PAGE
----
And I have found them incredibly disturbing each time – but on behalf of the children who are being written off and exploited. Especially because, as Mel Baggs pointed out in a comment: Across violent and abusive sets of environments, we – the kids – are the only ones seen as having a violence problem.

And those environments are so very often the context for “violent outbursts.” Like mine.

People considered sending me to a school for kids with behavioral problems, after therapy and medication didn’t work to quell my outbursts. Because they were going after the wrong thing: It must, the psychiatrist said, be Oppositional Defiant Disorder and anxiety. Not trauma. Not communication barriers. Not what was modeled as social behavior. Just that I was a rebellious, insolent, violent kid.

A throw-away diagnosis. A throw-away kid.

And I already know the kinds of things they’re going to talk about in the documentary: Desperate, at our wit’s end, we’re scared of our so, so very violent and mentally ill kid. But we’re out of treatment options. The psychiatric hospital is out of beds.

.  .  .

It’s possible to advocate for and with children who are struggling and vulnerable with, as I pointed out in 2016, some level of dignity. According to NPR, the director of the film “wanted to show how challenging this situation is both for the child and the family. Often, people assume a child’s behavior is a type of parental failure.” Further, director Liz Garbus told NPR, “Destigmatizing families like Stacy’s who are going through this and seeing how hard they’re trying is really important.”

Well, yes, in part it often is a parental failure, along with the psychiatric industry and other adults in the children’s lives. Whether it is directly perpetuating abuse and violence, enabling it, or failing to recognize the abuse and trauma, it is a failure of adults in their lives. You know what else is a parental and societal failure? Filming kids at their most vulnerable as a way to showcase how “challenging” it is.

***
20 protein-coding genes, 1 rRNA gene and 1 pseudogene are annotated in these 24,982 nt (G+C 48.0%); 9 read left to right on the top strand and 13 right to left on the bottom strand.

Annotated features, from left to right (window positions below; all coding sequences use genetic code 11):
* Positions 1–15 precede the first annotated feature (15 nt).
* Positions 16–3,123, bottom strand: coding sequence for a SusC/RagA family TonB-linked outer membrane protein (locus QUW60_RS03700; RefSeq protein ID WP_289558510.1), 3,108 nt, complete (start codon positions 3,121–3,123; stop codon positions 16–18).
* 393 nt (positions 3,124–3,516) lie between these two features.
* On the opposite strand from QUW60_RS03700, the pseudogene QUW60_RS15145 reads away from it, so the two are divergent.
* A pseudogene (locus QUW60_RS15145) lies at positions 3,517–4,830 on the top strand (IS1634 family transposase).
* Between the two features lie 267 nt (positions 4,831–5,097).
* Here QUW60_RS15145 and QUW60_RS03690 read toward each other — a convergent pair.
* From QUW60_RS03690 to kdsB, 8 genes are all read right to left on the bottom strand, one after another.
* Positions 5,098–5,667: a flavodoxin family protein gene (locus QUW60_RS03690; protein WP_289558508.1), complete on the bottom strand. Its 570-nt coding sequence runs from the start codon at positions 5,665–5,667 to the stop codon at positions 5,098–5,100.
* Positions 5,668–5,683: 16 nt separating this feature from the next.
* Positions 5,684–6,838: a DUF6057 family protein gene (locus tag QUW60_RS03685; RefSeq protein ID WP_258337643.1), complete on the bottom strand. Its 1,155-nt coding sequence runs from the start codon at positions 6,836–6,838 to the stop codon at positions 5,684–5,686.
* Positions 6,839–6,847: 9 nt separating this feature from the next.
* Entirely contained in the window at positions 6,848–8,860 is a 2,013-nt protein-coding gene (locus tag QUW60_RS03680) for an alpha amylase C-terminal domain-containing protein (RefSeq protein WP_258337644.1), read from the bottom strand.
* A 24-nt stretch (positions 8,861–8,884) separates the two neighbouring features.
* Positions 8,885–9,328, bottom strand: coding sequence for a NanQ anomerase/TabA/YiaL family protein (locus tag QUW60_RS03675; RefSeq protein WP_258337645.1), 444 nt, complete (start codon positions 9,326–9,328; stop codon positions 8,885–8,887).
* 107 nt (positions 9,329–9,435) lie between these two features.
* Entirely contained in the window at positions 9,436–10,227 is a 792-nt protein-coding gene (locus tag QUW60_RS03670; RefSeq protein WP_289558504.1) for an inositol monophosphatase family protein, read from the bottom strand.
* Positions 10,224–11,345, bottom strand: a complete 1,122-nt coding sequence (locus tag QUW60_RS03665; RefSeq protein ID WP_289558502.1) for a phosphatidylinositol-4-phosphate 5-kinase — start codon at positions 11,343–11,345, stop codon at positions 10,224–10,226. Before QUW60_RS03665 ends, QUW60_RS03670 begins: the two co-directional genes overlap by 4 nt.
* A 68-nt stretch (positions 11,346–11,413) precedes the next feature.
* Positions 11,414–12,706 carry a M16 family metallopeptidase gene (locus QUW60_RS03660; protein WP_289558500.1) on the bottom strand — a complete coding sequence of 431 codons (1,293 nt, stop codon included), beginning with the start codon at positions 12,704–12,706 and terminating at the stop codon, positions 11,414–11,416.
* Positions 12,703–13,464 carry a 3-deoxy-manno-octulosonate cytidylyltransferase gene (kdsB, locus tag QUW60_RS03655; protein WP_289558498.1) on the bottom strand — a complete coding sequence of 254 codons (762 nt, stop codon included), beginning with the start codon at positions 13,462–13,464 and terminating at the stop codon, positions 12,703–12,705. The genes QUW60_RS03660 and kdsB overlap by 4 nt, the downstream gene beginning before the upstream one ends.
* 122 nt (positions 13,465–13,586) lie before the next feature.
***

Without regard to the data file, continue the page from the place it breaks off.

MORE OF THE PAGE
You know what’s really important?

Not, as the NAMI spokesperson in the NPR article implies, framing it as a choice between psychiatric beds and intractable violence at home. Because it does not surprise me and my friends that one of the kids’ behavior “didn’t improve” when he got home from inpatient. Because we have witnessed the violence and hostility of inpatient institutions.

Maybe a focus on trauma-informed care and removing sources of abuse and violence in the kid’s life. Maybe that’s also important. Maybe it’s important to fight for community-based services and training providers need instead of more psych beds.

It’s possible to advocate for struggling children with dignity.

.  .  .

Savannah Logsdon-Breakstone wrote an article on their blog following Newtown and a particularly bad Gawker article written by a parent about her 13-year-old son called “I am Adam Lanza’s Mother.” In it, Savannah describes being one of the “scary kids,” the right to privacy, and the dangerous assumptions and dismissals people make. Every word of the piece is important, but here is a snippet:

My mother doesn’t regret keeping it private, between her and her private journal or her therapist. Today she was at  a consumer and family advisory for our behavioral health managed care organization (BHMCO). They read that gawker article, and my mother was appalled. She has scary stories about me, but the idea of sharing them in a way that associated them publicly with me was a horrifying violation of privacy and good sense to her. She was struck by the negativity of the piece, of the author. And she noticed how it relies on and perpetuates stigma, and jumps to conclusions.

Having been one of those scary kids is scary… What made it scary to have been one is what people assume based on it — and what they assume when you don’t disclose.

The author of the “I Am Adam Lanza’s Mother” piece is in the documentary.

.  .  .

And what if filmmakers had turned a camera on me capture my worst moments? Then what? Would anyone have seen the context? Would anyone have seen a vulnerable child? Would anyone have stopped to think about the young person whose future they’re so willing to damage? What this might do to them on every level of being?

No. They wouldn’t have, because it’s already happened, over and over again, to others. They chose to exploit. But they could have provided sensitivity and trauma-informed care to a young, struggling person instead.

However lost in life you may think we are: “None of us are lost causes.”